A Winnipeg teen was driven to commit an unprovoked murder because of the adverse affects of taking Prozac, a Manitoba judge has ruled.
The boy, who was 16 at the time of the September 2009 attack inside a West St. Paul home, won a major legal victory Friday based on the impact the drug apparently had on his actions.
Provincial court Judge Robert Heinrichs agreed to keep the case in youth court, where he faces a maximum sentence of four more years behind bars on the charge of second-degree murder. The Crown wanted his case raised to adult court, where he would have received a mandatory life sentence with no chance of parole for at least seven years. Sentencing will take place on Oct. 4.
"His basic normalcy now further confirms he no longer poses a risk of violence to anyone and that his mental deterioration and resulting violence would not have taken place without exposure to Prozac," Heinrichs said in his decision.
Justice officials say this case may be the first of its kind in Manitoba and one of only a handful ever seen in Canada.
The ruling was met with jeers by the family of the victim, Seth Ottenbreit. The 15-year-old died of a single stab wound to the stomach. The family has repeatedly called on justice officials for tougher sanctions for teen killers.
Dozens of family members and friends filled the courtroom Friday afternoon, shortly after they paraded in front of the Law Courts with signs and posters showing Ottenbreit's body in his casket. Donna Noble, the victim's mother, called the accused a "cowardly murderer" and says she wanted to call attention to what she says are the relaxed attitudes to punishing young offenders.
"I wanted to stand up in court and yell, 'How dare you let him be charged as a youth?' " Laura Martin, whose daughter went to school with Ottenbreit, said outside court.
A psychiatrist, Dr. Keith Hildahl, testified earlier this year it's troubling Ottenbreit's killer hasn't been able to provide any reason for his actions. The boy, who had no criminal record, had been prescribed Prozac three months prior to the slaying. Hildahl said some studies have linked Prozac with behavioural and emotional changes in young users. Defence lawyer Greg Brodsky told court the teen's parents complained he was getting worse while taking the drug, prompting his doctor to hike the dosage.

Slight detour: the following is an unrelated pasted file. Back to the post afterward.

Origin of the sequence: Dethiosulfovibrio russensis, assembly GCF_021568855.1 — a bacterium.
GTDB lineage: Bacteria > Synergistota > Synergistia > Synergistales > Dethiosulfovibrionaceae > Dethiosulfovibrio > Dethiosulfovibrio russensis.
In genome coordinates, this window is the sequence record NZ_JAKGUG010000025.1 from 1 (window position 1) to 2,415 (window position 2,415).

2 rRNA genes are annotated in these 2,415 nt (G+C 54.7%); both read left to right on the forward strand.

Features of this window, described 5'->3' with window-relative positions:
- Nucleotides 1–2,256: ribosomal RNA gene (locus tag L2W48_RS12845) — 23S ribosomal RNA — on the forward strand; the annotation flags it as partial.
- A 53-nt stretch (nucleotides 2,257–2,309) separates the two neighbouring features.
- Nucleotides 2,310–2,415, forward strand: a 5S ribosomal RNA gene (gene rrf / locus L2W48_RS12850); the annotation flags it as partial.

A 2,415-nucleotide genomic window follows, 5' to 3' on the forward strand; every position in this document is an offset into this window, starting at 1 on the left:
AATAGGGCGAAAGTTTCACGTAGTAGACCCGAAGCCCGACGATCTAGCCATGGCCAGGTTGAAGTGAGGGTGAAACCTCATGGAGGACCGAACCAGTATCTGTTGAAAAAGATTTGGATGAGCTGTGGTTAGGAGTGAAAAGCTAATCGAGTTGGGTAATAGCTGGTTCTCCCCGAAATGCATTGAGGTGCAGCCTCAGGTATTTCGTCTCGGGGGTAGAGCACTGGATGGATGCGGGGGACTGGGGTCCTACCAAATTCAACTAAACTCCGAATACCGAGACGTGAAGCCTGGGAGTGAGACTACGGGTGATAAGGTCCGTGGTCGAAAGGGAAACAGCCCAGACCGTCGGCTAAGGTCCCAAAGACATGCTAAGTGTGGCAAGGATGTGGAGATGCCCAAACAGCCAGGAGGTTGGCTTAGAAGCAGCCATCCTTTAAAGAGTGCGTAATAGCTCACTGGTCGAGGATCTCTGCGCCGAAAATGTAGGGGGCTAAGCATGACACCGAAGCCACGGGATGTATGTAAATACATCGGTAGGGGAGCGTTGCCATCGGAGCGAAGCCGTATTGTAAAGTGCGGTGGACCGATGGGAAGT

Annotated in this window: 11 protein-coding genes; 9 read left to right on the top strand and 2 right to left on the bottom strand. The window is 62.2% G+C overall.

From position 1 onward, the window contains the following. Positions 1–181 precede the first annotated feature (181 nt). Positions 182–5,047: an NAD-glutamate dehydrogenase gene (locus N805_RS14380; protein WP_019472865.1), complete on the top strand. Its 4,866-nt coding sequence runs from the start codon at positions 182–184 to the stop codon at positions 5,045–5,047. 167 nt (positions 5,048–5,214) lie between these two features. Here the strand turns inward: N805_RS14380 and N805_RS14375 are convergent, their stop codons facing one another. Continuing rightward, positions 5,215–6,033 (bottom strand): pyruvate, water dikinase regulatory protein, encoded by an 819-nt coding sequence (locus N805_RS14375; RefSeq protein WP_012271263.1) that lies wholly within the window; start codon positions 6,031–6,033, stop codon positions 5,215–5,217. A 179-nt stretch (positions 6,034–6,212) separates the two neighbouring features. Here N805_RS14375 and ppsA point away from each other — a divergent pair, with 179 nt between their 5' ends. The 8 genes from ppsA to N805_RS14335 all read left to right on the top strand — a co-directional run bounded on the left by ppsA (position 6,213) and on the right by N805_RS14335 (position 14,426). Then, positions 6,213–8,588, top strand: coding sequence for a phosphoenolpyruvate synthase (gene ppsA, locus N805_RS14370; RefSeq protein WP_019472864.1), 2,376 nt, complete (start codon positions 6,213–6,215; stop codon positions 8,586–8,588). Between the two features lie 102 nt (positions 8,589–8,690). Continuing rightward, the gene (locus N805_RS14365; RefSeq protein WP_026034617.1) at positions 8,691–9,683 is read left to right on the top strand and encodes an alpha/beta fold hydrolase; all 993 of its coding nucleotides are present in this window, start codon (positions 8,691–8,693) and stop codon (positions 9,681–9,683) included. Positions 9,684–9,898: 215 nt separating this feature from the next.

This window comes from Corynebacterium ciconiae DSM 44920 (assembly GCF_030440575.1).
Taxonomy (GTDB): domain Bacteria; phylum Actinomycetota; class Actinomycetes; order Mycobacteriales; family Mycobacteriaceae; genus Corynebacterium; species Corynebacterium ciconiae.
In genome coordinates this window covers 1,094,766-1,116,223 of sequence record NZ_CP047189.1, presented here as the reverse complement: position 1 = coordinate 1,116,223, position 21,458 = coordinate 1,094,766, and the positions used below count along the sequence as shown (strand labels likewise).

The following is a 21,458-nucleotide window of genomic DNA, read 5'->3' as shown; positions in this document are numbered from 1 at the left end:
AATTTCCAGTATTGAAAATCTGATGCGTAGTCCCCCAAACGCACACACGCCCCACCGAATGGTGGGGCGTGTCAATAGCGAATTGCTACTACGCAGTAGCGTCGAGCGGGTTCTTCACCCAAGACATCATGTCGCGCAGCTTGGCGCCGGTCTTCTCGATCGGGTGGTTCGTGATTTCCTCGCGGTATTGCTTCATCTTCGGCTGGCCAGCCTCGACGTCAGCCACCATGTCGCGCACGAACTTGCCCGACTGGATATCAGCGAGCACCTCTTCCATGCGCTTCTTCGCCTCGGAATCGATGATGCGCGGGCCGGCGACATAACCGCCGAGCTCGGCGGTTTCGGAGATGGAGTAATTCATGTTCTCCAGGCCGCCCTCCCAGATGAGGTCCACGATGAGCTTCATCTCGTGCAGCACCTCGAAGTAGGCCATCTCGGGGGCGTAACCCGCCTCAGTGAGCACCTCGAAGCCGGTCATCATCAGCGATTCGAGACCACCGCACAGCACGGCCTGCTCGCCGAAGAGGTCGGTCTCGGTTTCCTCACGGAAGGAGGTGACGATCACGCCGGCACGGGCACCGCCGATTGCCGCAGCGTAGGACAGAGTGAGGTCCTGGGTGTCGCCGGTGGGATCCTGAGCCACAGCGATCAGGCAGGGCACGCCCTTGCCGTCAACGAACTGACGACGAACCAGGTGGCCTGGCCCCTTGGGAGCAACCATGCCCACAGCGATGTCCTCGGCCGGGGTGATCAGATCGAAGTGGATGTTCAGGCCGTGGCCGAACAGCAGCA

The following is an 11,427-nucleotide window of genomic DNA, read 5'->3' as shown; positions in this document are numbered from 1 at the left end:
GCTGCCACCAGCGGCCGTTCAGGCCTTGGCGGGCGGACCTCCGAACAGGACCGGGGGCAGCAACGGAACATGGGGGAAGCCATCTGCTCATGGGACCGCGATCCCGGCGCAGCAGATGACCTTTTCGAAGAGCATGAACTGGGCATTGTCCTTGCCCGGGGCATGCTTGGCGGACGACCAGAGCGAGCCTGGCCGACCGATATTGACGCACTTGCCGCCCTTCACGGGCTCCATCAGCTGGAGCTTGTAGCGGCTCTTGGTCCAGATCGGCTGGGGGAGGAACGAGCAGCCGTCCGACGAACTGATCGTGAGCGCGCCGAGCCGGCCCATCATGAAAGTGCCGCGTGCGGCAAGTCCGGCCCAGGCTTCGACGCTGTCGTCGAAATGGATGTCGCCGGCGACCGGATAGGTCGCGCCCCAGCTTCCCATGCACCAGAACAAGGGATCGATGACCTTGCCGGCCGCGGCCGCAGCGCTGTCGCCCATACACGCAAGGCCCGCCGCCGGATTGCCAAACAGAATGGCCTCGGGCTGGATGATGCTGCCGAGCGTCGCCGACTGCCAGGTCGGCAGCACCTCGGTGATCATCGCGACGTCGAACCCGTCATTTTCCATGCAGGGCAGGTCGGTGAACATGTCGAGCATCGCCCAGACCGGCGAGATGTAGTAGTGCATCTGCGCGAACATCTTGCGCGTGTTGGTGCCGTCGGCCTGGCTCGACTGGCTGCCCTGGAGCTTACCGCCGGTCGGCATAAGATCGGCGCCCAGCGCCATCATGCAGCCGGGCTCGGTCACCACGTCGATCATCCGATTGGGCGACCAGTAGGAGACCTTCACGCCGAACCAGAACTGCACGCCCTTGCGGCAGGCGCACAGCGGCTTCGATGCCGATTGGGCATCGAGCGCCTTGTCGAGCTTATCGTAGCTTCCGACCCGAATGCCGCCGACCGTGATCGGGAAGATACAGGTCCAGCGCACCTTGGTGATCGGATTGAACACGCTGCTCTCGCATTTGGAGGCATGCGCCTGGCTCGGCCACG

Brodsky called an expert witness who has testified in numerous high-profile cases across North America in which killers were taking anti-depressant drugs. Dr. Peter Breggin, a New York-based psychiatrist, told court the teen's use of Prozac likely meant he wasn't in full control of his actions.
Heinrichs said Friday the use of Prozac resulted in "unique circumstances" he was forced to consider. He described how the killer went from a loving, happy-go-lucky kid to a dark, depressed drug abuser. The accused began to act out violently and even tried to harm himself on several occasions. Heinrichs said it's clear the boy's parents did the right thing in taking their concerns to his various doctors, but they were largely ignored as the Prozac dosage was only increased.
"To them it was clear his behaviour had deteriorated since going on Prozac," said Heinrichs. Since his arrest, the boy has been clean of all drugs, has expressed remorse for his actions and greatly reduced his risk to the public.
"He has none of the characteristics of a perpetrator of violence," said Heinrichs. "The prospects for rehabilitation are very good."
Ottenbreit was wounded after a dispute at the killer's home. Ottenbreit and a friend had gone over to the residence on a Sunday morning, where they got into an argument with the accused's younger brother. Ottenbreit shoved the boy, causing a chair to fall over and leave a mark on the new floor, court heard.
The accused wasn't home at the time but got angry when he found out what happened. He then invited Ottenbreit and his friend to return to the home that afternoon when he suddenly pulled out a knife from under a blanket and stabbed him once in the stomach while they all stood in the garage.